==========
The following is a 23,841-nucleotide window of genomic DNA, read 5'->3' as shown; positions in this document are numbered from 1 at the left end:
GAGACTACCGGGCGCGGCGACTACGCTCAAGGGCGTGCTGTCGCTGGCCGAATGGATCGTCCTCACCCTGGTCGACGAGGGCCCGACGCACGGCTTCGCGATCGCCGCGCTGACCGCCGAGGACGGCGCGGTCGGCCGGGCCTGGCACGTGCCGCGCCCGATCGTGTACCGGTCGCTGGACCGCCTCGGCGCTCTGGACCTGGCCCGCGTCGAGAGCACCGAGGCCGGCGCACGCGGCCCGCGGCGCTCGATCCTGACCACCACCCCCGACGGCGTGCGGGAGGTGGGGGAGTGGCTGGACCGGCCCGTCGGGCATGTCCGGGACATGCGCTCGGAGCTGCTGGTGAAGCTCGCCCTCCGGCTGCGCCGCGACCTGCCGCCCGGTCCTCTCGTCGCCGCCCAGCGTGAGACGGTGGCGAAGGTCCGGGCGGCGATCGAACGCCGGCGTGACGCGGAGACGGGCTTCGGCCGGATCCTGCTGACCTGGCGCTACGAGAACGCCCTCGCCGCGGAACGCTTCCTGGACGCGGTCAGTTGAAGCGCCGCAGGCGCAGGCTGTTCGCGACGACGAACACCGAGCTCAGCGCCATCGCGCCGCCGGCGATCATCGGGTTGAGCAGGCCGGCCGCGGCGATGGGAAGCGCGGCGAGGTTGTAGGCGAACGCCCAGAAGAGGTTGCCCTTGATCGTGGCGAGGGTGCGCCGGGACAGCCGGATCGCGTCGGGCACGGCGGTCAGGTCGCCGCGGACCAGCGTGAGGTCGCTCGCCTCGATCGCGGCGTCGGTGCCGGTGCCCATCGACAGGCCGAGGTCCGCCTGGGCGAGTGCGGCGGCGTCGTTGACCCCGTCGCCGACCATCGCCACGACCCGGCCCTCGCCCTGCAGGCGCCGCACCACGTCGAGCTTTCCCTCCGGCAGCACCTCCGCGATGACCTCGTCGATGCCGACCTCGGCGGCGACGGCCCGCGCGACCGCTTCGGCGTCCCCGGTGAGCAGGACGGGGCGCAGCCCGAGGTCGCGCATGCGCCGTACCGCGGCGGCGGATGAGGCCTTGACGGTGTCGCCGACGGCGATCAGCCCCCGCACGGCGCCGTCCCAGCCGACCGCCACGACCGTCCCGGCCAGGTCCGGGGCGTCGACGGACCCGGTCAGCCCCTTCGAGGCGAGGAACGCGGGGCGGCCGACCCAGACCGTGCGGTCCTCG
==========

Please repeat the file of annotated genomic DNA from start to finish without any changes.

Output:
The following is a 23,841-nucleotide window of genomic DNA, read 5'->3' as shown; positions in this document are numbered from 1 at the left end:
GAGACTACCGGGCGCGGCGACTACGCTCAAGGGCGTGCTGTCGCTGGCCGAATGGATCGTCCTCACCCTGGTCGACGAGGGCCCGACGCACGGCTTCGCGATCGCCGCGCTGACCGCCGAGGACGGCGCGGTCGGCCGGGCCTGGCACGTGCCGCGCCCGATCGTGTACCGGTCGCTGGACCGCCTCGGCGCTCTGGACCTGGCCCGCGTCGAGAGCACCGAGGCCGGCGCACGCGGCCCGCGGCGCTCGATCCTGACCACCACCCCCGACGGCGTGCGGGAGGTGGGGGAGTGGCTGGACCGGCCCGTCGGGCATGTCCGGGACATGCGCTCGGAGCTGCTGGTGAAGCTCGCCCTCCGGCTGCGCCGCGACCTGCCGCCCGGTCCTCTCGTCGCCGCCCAGCGTGAGACGGTGGCGAAGGTCCGGGCGGCGATCGAACGCCGGCGTGACGCGGAGACGGGCTTCGGCCGGATCCTGCTGACCTGGCGCTACGAGAACGCCCTCGCCGCGGAACGCTTCCTGGACGCGGTCAGTTGAAGCGCCGCAGGCGCAGGCTGTTCGCGACGACGAACACCGAGCTCAGCGCCATCGCGCCGCCGGCGATCATCGGGTTGAGCAGGCCGGCCGCGGCGATGGGAAGCGCGGCGAGGTTGTAGGCGAACGCCCAGAAGAGGTTGCCCTTGATCGTGGCGAGGGTGCGCCGGGACAGCCGGATCGCGTCGGGCACGGCGGTCAGGTCGCCGCGGACCAGCGTGAGGTCGCTCGCCTCGATCGCGGCGTCGGTGCCGGTGCCCATCGACAGGCCGAGGTCCGCCTGGGCGAGTGCGGCGGCGTCGTTGACCCCGTCGCCGACCATCGCCACGACCCGGCCCTCGCCCTGCAGGCGCCGCACCACGTCGAGCTTTCCCTCCGGCAGCACCTCCGCGATGACCTCGTCGATGCCGACCTCGGCGGCGACGGCCCGCGCGACCGCTTCGGCGTCCCCGGTGAGCAGGACGGGGCGCAGCCCGAGGTCGCGCATGCGCCGTACCGCGGCGGCGGATGAGGCCTTGACGGTGTCGCCGACGGCGATCAGCCCCCGCACGGCGCCGTCCCAGCCGACCGCCACGACCGTCCCGGCCAGGTCCGGGGCGTCGACGGACCCGGTCAGCCCCTTCGAGGCGAGGAACGCGGGGCGGCCGACCCAGACCGTGCGGTCCTCG